Technology: Privacy's Best Friend and Worst Enemy
Recently an incredibly important case before the Supreme Court passed, as they often do, with little acknowledgement or fanfare. The case of Kyllo v. United States was probably one of the most significant cases relating to the struggle between technology and the preservation of privacy in this century.
The beauty of the Supreme Court, as I have always seen it, is its unending need to take seemingly banal, ordinary matters of jurisprudence and recognize the underlying Constitutional importance. Quite frankly, it's the only institution left relatively untarnished by greed, lobbyists, and cynicism. Other kids wanted to be astronautsI still want to be a Supreme Court justice, or even just an intern.
Before getting into the facts of the case, I would like to dispense with the election folly that transpired last year by saying that the court has been in far greater disfavor in the pastnamely, the Warren court's attempts at establishing equality and civil rights. Sometimes what is correct is far from politic.
Enough of that.
How Technology Can Substitute for Police Investigation
The facts in the case of Kyllo were this: A suspected grower of marijuana in the state of Oregon was under investigation. The suspect's daughter lived with the estranged wife of Danny Kyllo. Kyllo's wife had previously been involved in criminal drug possession. In spite of their estrangement, the police used this flimsy pretext as cause to expand the investigation to include Kyllo.
The first stop was Portland Gas and Electric. In court documents, it was determined that not only did the police obtain graphs of Kyllo's energy consumption relative to surrounding units, but they actually manipulated those graphs to make a minor variation into a major one. Lies, damned lies, statistics.
Still not to the crux of the matter. Having only the two-year-old drug conviction of his estranged wife, a slightly higher electricity bill, and tripleyes, triplehearsay evidence was not sufficient grounds for a judge to issue a warrant against this suspecteven though the police failed to mention the estrangement.
Enter thermal imaging. The ability to scan objects outside the visible spectrum has proven useful for a great many things. In the military, it allows for nighttime engagement through the use of night-vision goggles. In police helicopters, Forward-Looking InfraRed (FLIR) has allowed for improved air support in tracking suspects and maintaining police safety. In many systems, a pilot can tell if a suspect has a gun by the temperature variation of the metal from body heat. Therein lies the problem.
A national guardsman aimed his thermal gear at the outside of the home of Danny Kyllo. The garage wall and roof were a splotchy white color, indicating the presence of a heat source within, consistent with growing lamps used in the cultivation of marijuanaor perhaps a combination washer and dryer.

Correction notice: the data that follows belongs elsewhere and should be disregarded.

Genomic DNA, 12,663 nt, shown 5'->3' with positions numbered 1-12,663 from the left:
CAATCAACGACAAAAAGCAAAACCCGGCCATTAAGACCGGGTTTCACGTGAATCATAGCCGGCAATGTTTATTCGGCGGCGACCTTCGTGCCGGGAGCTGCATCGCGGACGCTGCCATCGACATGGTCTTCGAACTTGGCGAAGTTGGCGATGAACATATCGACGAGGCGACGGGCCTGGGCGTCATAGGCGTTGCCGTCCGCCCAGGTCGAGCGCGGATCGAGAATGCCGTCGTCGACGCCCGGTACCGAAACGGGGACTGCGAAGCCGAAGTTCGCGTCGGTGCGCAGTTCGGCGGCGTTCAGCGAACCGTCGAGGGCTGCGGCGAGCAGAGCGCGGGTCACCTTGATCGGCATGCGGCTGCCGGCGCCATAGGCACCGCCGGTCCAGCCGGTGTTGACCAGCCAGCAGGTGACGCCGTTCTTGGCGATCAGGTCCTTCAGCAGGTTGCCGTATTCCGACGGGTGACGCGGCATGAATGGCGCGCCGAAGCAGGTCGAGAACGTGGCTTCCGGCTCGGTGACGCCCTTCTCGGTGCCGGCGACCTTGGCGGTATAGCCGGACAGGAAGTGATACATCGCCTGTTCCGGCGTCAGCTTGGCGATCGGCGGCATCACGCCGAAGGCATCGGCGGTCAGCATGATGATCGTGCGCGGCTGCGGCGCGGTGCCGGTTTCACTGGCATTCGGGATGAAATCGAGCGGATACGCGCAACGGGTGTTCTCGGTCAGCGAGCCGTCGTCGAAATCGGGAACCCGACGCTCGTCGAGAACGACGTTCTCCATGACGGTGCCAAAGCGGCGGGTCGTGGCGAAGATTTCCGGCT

Trust me, I'm the last person you'll see wearing a hemp shirt at the latest FreeFest in Chicago, but it seems like some law-enforcement priorities were a little askew.
Continuing with unbiased facts of the case: Based on this thermal scan and the aforementioned (proven) misstatements of fact, officers arrived 11 days later to seize all plants, equipment, and Kyllos at the residence.
After losing in initial hearings to suppress both the imaging evidence and the misleading testimony of officers used to secure the warrant, Kyllo entered a conditional plea of guilty, reserving the right of appeal. Further hoopsincluding the untimely retirement of an ailing judge on the appeals panelfound the case before the U.S. Supreme Court.
Despite the easy interpretation of this case as just another victory in the "War on Drugs," the highest court in the land saw an inherent Fourth Amendment issue relating to the use of technology to circumvent protections against unlawful search and seizure. A number of important and relevant precedents were available for both sides. Issues in play in this case related to the enhancement of human senses, privacy expectations when your window is open, and even the comparison of heat escaping past your insulation to garbage that you discard by the side of the road.
The arguments for the plaintiff boiled down to the assertion that simply monitoring the outside walls didn't constitute a search of the private residence. Further, they claimed, because Kyllo took no special effort to conceal the heat escaping, he had no expectation that the fact would remain private. Finally, they claimed that the technology was crude enough that no specific personal information about the home or its occupants was revealedonly a gross representation of its hot zones.
An unusual coalition of justices found these arguments compelling. Stephens, O'Conner, Kennedy, and Rehnquist found "a distinction of constitutional magnitude between 'through-the-wall' surveillance that gives the observer or listener direct access to information in a private area, on the one hand, and the thought processes used to draw inferences from information in the public domain, on the other hand." In other words, a microphone that allowed someone outside the residence to hear the conversation would be invasive, whereas one that only allowed detection of a conversation was the difference between a search and an observation.
In the majority opinion, Justices Scalia, Thomas, Ginsburg, Souter, and Breyer outlined a similar, but more useful standard of general public use. In other words, they contended, binoculars capable of peering through an open window are widely available, and thus acceptable, but thermal imagers are not widely used and therefore constitute an unacceptable enhancement to human senses.